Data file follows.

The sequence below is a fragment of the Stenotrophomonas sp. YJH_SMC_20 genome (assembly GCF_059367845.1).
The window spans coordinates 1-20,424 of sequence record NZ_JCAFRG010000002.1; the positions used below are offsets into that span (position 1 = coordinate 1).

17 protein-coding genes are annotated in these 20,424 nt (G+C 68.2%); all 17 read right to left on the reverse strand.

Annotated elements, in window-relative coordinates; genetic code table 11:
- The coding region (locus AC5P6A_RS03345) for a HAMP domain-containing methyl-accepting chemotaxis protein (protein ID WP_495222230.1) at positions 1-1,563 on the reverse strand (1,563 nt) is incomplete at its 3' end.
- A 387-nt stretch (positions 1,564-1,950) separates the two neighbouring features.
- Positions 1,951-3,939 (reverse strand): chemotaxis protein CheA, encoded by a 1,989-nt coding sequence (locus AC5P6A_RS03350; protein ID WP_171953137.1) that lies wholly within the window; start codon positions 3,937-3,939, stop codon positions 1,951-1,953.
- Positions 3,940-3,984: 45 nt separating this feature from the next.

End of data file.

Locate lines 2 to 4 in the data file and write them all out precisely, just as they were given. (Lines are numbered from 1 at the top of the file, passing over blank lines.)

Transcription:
The window spans coordinates 1-20,424 of sequence record NZ_JCAFRG010000002.1; the positions used below are offsets into that span (position 1 = coordinate 1).

17 protein-coding genes are annotated in these 20,424 nt (G+C 68.2%); all 17 read right to left on the reverse strand.

Annotated elements, in window-relative coordinates; genetic code table 11: